Let me preface this with an explanation. I have no religion, it’s been decades since I stepped through church doors, not because I don’t believe in God, but for different reasons entirely. I won’t discuss it because I don’t feel it’s an appropriate public discussion. So having said that, let’s look at this pencil dick moron, Blake Page, who has resigned from West Point because he thinks that his right to not have a traditional religion is being infringed upon at the US Military Academy. Of course, when he resigned, he had to explain it on Huffington Post because anyone who disagrees with the majority of the country feels a need to make a spectacle of themselves in public to prove how independent they are.
While there are certainly numerous problems with the developmental program at West Point and all service academies, the tipping point of my decision to resign was the realization that countless officers here and throughout the military are guilty of blatantly violating the oaths they swore to defend the Constitution. These men and women are criminals, complicit in light of day defiance of the Uniform Code of Military Justice through unconstitutional proselytism, discrimination against the non-religious and establishing formal policies to reward, encourage and even at times require sectarian religious participation. These transgressions are nearly always committed in the name of fundamentalist evangelical Christianity.
Two decades in the military, all of it with “No Pref” stamped on my dog tags, and I never had anyone preach to me about my lack of religion. There was a pretty young blonde girl in Hinesville, GA who tried to convert me once, but she wasn’t part of the military, and it didn’t take.
In fact, as I think back on my career, I don’t think I ever knew what the religious persuasion was of any of my leaders. I remember I had a Baptist minister as one of my squad leaders in my first platoon at Fort Hood, but he never tried to influence me or any of his subordinates.
And, oh, Page is completely wrong on the Constitution;
Many here are regularly told they do not deserve a place in the military. They are shown through policy that the Constitution guarantees their freedom of, but not from religion. Many are publically [sic] chastised for seeking out a community of likeminded [sic] people because it is such a common belief that Humanism and other non-religious philosophies are inherently immoral and worse.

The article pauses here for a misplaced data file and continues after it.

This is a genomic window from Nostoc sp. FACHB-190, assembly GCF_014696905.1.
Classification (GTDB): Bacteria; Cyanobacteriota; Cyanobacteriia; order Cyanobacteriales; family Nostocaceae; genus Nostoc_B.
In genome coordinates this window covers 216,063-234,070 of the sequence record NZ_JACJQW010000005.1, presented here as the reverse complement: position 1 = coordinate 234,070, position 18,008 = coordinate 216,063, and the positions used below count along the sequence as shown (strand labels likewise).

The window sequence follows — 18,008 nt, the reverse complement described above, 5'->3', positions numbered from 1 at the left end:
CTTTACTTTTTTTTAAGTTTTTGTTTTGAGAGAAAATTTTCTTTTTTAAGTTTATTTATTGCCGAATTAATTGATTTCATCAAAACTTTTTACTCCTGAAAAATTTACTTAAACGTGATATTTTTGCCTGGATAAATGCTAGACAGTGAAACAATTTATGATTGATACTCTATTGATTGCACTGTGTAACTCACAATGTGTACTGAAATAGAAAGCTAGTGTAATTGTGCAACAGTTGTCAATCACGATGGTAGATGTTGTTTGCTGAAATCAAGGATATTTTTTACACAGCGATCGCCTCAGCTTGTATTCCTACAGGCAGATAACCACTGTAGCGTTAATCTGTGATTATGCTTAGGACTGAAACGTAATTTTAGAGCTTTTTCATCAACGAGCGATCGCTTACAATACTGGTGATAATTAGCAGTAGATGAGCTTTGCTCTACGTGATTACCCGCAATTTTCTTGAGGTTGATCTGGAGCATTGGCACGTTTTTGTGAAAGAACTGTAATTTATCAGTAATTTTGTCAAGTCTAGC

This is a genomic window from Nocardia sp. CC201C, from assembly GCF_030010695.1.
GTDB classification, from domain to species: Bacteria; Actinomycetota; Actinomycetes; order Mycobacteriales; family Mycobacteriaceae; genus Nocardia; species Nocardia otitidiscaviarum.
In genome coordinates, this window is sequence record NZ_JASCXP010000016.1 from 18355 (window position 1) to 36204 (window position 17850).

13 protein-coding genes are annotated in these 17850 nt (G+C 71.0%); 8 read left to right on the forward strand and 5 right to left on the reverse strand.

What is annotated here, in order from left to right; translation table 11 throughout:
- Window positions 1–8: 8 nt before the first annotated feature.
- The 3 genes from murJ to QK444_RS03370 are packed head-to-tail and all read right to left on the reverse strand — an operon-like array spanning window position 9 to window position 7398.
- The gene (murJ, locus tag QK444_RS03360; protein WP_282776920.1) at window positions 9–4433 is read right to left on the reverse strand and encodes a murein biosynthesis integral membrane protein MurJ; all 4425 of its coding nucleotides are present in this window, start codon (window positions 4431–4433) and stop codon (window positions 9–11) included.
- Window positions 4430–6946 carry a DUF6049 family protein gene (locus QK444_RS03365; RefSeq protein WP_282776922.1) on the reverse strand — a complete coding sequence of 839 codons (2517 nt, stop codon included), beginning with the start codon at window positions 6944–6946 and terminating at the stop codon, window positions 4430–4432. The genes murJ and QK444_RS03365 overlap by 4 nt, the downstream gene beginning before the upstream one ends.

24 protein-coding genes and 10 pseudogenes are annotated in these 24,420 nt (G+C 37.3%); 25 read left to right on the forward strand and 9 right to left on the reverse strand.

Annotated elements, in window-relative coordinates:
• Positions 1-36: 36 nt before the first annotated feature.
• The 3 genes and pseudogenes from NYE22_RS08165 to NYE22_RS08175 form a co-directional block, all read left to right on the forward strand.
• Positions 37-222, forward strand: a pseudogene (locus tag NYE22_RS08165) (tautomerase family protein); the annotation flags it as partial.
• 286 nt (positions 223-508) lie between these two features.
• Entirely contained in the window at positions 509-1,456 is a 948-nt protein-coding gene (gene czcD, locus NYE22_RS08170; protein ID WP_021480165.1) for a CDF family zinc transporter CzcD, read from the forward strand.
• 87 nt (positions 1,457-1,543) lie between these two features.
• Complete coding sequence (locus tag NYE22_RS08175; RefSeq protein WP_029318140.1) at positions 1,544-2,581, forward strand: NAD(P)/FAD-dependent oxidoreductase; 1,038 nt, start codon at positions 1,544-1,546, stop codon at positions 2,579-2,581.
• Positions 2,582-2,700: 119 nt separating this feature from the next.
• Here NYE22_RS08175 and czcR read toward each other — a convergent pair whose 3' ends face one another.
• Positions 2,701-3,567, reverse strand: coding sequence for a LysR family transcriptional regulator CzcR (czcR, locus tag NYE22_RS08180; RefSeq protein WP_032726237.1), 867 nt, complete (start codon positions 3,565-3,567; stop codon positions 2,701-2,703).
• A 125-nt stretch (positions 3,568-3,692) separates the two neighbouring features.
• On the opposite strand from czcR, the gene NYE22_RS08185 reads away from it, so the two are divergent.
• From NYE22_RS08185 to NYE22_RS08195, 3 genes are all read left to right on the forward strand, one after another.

The First Amendment says “Congress shall make no law respecting an establishment of religion, or prohibiting the free exercise thereof….” I don’t see Congress making a law respecting religion, at West Point or anywhere else, so obviously, smartypants here doesn’t know what the Constitution says. That’s probably another reason that its good that he resigned from the academy.
As the President of the West Point Secular Student Alliance (SSA), a Military Association of Atheists and Freethinkers (MAAF) affiliate, and first Director of Military Religious Freedom Foundation (MRFF) Affairs at West Point….
It sounds to me as if he’s a fanatic about his religion, or rather, the lack thereof, and I’m sure he’s probably done a fair amount of proselytizing himself about his personal superiority over Christians. That Military Association of Atheists and Freethinkers shit gets me…like they are the only freethinkers on the planet just because they don’t want to be judged in this life by God. By the way, philosophies aren’t immoral, people are immoral.
I’m thankful that Page resigned from the Army, he wasn’t going to be a good leader, anyway, because he’s way too sensitive about his personal choices and I doubt he could keep his opinions out of the platoon CP. his single-minded adherence to all of those organizations instead of focusing on his studies and becoming a good leader would have had consequences under fire. I mean the dude can’t even read the Constitution. So the Army has dodged a bullet on this one.
Powered by New Facebook Comments